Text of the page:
Yesterday I finished sitting shiva for my father Elliott Arian z”l and this morning I am back at work.
This is the first time I have sat shiva. When my mother died four and a half years ago, as you may recall, she had asked for her body to be cremated and for there to be no funeral or memorial service of any kind. When she passed away I was on vacation and Keleigh and I were out of the country. Although I certainly mourned her death, I did not sit shiva per se and there was no rush to get back to work as I was at any rate on vacation.
I’ve said to many congregants over the years that there is a reason that Judaism gives us specific timelines for formal mourning. I must confess that the week of shiva doesn’t seem long enough. I still get the urge several times a day to pick up the phone and call my Dad, or email him an interesting article I just read, and then I remember that I’ll never be able to do that again. Because my Dad had been sick and in pain for some time, his actual death nine days ago was an occasion for relief as much as for sadness, and it’s only now that the sadness is overtaking the relief. But Judaism recognizes that life must go on and the best tribute that we can pay to our loved ones is to dedicate ourselves even more to the values they lived by and good traits that they possessed. We’re not commanded to stop feeling sad or stop missing our loved ones but we are commanded after the appropriate time to ease back into our normal lives. While I’m no longer sitting shiva I am now in shloshim for about another three weeks which means among other things no shaving and no haircuts. I had already made plans to get a haircut next week in time for Thanksgiving and Hanukkah but instead, I’ll be looking a bit shaggy until after the end of Hanukkah.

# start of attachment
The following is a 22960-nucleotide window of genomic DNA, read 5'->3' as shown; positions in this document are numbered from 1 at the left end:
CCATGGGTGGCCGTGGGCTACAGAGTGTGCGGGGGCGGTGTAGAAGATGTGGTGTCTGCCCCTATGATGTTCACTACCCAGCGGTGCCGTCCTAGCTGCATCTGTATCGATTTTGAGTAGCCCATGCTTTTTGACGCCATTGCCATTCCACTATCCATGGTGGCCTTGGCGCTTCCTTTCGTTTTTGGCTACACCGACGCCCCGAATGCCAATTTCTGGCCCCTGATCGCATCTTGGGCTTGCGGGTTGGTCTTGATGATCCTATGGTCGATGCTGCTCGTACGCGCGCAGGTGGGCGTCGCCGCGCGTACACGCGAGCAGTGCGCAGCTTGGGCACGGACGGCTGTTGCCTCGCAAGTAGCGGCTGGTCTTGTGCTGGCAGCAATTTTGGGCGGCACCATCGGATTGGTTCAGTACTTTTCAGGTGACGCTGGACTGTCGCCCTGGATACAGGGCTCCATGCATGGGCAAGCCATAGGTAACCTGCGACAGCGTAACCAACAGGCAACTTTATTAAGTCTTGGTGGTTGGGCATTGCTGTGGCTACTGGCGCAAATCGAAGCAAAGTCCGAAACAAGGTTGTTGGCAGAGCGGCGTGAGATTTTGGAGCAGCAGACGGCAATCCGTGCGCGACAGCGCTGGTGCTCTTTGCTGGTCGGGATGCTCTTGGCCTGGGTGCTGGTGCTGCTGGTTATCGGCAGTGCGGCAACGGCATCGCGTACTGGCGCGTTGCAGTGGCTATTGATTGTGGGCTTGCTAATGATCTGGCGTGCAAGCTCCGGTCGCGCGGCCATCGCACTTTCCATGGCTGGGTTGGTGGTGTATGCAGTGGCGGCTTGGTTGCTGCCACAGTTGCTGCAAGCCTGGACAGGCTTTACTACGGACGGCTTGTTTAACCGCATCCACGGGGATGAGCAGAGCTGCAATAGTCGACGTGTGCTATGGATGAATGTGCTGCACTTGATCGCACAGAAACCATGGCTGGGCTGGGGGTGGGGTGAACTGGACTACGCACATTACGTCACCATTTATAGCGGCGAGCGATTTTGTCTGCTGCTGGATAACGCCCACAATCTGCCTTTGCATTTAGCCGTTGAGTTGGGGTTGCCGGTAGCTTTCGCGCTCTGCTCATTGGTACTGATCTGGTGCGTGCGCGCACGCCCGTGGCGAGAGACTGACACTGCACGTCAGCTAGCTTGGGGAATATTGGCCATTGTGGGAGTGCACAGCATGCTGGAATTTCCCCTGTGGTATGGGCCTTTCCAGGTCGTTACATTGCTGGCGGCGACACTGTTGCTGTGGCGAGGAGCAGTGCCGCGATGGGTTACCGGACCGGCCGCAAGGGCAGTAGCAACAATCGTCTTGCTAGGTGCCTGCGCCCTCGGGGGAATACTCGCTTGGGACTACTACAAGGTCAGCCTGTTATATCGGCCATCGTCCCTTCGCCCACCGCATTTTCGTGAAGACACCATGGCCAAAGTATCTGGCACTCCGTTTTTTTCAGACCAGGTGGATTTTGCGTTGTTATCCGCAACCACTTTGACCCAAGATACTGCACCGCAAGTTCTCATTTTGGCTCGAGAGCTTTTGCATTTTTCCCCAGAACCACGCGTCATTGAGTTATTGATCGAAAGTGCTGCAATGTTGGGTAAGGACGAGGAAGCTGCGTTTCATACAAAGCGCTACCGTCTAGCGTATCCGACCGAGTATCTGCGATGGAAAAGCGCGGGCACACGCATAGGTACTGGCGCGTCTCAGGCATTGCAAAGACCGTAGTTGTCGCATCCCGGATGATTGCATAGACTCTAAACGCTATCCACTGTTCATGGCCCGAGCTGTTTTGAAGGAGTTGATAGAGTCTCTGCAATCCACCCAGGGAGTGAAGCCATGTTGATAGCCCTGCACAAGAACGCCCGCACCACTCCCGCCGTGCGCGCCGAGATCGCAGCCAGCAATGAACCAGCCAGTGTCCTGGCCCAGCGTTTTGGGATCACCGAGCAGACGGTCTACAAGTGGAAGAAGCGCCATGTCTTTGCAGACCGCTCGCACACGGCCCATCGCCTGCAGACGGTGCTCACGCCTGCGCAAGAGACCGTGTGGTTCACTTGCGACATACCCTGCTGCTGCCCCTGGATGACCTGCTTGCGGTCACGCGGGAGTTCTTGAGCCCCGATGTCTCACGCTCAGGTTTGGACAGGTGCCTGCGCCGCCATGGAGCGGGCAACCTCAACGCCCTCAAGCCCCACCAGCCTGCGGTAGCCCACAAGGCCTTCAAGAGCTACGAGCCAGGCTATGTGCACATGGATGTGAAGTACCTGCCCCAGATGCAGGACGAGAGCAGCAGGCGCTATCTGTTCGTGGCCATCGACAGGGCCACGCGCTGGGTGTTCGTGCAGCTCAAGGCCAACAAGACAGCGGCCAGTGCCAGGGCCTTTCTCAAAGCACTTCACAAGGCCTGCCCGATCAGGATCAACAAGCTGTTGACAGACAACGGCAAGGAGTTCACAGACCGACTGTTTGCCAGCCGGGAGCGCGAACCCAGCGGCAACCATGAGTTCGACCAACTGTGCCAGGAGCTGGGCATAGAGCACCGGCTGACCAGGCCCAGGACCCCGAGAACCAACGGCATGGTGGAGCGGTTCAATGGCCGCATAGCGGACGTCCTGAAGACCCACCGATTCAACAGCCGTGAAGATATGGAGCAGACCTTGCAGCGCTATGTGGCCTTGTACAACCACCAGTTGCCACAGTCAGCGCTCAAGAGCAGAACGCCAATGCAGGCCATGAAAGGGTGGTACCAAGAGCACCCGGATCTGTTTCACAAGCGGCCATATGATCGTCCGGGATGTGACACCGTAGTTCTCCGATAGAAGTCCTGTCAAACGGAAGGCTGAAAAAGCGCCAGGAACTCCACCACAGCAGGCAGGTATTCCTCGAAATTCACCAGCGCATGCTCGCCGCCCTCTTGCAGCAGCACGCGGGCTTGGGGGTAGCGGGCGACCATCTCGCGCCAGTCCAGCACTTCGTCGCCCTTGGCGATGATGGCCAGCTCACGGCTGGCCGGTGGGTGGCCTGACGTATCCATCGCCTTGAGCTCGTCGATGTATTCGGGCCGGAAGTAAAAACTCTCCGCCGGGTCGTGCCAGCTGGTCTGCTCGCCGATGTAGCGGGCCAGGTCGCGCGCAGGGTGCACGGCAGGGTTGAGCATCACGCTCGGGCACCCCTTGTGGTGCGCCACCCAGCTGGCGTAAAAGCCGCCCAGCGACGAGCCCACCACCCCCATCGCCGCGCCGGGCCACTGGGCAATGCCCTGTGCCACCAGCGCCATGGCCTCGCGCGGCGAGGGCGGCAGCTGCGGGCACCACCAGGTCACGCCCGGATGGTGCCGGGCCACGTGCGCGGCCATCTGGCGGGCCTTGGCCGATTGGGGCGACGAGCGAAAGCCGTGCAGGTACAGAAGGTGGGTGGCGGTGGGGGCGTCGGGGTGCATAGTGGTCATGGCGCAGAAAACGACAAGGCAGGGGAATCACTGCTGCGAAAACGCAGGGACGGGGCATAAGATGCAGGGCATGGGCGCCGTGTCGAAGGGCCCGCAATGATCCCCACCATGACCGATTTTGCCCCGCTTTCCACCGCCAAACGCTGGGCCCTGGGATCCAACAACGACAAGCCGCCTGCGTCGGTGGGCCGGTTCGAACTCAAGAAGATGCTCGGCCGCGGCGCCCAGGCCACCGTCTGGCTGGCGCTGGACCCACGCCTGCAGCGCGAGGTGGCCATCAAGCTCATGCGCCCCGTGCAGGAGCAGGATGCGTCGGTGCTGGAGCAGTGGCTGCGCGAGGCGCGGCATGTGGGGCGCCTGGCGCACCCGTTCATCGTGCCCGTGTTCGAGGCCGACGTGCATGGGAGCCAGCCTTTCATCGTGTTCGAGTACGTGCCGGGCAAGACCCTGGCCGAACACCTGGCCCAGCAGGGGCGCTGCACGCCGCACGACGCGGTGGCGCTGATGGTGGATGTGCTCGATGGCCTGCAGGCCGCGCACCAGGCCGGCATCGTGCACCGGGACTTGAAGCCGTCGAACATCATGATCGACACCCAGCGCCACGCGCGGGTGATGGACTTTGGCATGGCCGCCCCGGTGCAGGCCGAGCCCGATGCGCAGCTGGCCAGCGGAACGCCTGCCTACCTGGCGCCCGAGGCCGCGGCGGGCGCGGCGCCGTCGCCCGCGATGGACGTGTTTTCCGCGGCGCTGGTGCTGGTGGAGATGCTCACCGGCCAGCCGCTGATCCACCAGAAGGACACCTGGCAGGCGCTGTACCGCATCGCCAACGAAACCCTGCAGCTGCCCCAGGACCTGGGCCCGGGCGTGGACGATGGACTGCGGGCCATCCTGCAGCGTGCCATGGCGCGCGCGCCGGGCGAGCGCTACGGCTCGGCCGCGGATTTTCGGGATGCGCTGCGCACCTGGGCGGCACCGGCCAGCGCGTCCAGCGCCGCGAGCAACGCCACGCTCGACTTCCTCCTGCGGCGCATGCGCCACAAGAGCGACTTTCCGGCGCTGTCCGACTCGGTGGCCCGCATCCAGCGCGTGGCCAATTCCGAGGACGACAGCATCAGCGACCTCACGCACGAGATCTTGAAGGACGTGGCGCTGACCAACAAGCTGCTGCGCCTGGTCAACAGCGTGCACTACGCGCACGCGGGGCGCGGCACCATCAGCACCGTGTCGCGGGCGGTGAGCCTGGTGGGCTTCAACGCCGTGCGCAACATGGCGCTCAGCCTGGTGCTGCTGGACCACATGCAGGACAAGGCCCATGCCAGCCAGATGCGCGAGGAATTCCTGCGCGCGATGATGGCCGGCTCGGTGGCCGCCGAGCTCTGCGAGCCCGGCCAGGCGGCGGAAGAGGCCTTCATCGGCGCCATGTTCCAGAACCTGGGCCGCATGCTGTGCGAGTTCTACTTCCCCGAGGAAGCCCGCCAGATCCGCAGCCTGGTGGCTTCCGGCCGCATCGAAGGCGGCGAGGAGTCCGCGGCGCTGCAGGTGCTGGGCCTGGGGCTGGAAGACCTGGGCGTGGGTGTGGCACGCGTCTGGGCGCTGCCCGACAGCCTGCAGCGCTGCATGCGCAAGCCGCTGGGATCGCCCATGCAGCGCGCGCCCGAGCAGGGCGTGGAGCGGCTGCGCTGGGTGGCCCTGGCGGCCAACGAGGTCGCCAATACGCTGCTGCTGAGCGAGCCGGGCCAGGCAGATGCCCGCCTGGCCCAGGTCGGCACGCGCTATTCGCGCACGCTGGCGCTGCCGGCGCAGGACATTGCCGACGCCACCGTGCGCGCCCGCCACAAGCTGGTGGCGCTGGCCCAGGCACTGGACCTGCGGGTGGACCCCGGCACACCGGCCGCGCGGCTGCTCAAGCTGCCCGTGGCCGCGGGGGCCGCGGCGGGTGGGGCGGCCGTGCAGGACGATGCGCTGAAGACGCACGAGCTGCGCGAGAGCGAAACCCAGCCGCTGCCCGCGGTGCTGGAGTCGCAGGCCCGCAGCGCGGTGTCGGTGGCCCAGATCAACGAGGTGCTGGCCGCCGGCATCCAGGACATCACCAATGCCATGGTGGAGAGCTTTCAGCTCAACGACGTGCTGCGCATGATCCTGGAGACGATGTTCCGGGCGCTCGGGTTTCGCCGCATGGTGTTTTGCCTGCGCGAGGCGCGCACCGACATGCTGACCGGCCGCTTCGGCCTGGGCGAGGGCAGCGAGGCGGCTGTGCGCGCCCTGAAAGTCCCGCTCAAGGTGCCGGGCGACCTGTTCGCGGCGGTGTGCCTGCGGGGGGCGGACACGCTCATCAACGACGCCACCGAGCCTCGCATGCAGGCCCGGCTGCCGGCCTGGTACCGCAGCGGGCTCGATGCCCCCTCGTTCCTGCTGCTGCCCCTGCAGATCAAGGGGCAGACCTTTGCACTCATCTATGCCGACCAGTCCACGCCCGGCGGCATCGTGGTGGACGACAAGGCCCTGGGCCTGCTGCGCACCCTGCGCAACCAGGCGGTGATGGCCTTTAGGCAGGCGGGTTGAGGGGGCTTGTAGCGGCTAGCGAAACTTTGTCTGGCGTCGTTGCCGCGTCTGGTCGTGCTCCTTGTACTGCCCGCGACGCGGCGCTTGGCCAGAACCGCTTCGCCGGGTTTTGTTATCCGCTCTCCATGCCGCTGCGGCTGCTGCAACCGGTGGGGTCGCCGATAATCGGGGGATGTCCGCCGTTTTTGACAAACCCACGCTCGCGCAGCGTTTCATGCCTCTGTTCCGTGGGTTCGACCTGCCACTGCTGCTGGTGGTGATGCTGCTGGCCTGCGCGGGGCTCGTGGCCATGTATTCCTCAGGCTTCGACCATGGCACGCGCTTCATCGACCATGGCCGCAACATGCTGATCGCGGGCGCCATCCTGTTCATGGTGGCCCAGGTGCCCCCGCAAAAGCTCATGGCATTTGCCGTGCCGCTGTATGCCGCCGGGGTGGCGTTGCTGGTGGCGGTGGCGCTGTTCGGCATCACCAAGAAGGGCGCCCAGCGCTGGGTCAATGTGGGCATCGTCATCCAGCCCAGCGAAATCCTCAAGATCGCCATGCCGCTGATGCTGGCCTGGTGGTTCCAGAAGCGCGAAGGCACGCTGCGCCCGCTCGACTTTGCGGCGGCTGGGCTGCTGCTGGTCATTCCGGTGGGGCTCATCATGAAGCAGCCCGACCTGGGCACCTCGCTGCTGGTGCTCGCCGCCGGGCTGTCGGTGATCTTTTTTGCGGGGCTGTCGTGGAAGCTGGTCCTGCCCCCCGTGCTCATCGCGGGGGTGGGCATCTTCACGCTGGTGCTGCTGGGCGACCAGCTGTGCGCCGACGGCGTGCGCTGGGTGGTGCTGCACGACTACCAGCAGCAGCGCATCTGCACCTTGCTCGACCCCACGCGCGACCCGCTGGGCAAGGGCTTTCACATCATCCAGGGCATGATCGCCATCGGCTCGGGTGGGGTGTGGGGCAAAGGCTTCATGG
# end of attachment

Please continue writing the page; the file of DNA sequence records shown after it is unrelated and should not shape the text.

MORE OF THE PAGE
I want to once again thank the entire congregation for their support during the week of shiva. Providing meals, facilitating the shiva gathering this past Thursday night, cards, phone calls, emails, donations in my Dad’s memory, making sure that there was always a minyan so I could say Kaddish -- all of these means of support are deeply appreciated. I can’t thank you all enough.
As always, if I can do anything for you or you need to talk, please contact me at firstname.lastname@example.org or 301-977-0768 rather than through the synagogue office. Although I am working primarily from home, I am happy to meet you at the synagogue by appointment.
Rabbi Charles L. Arian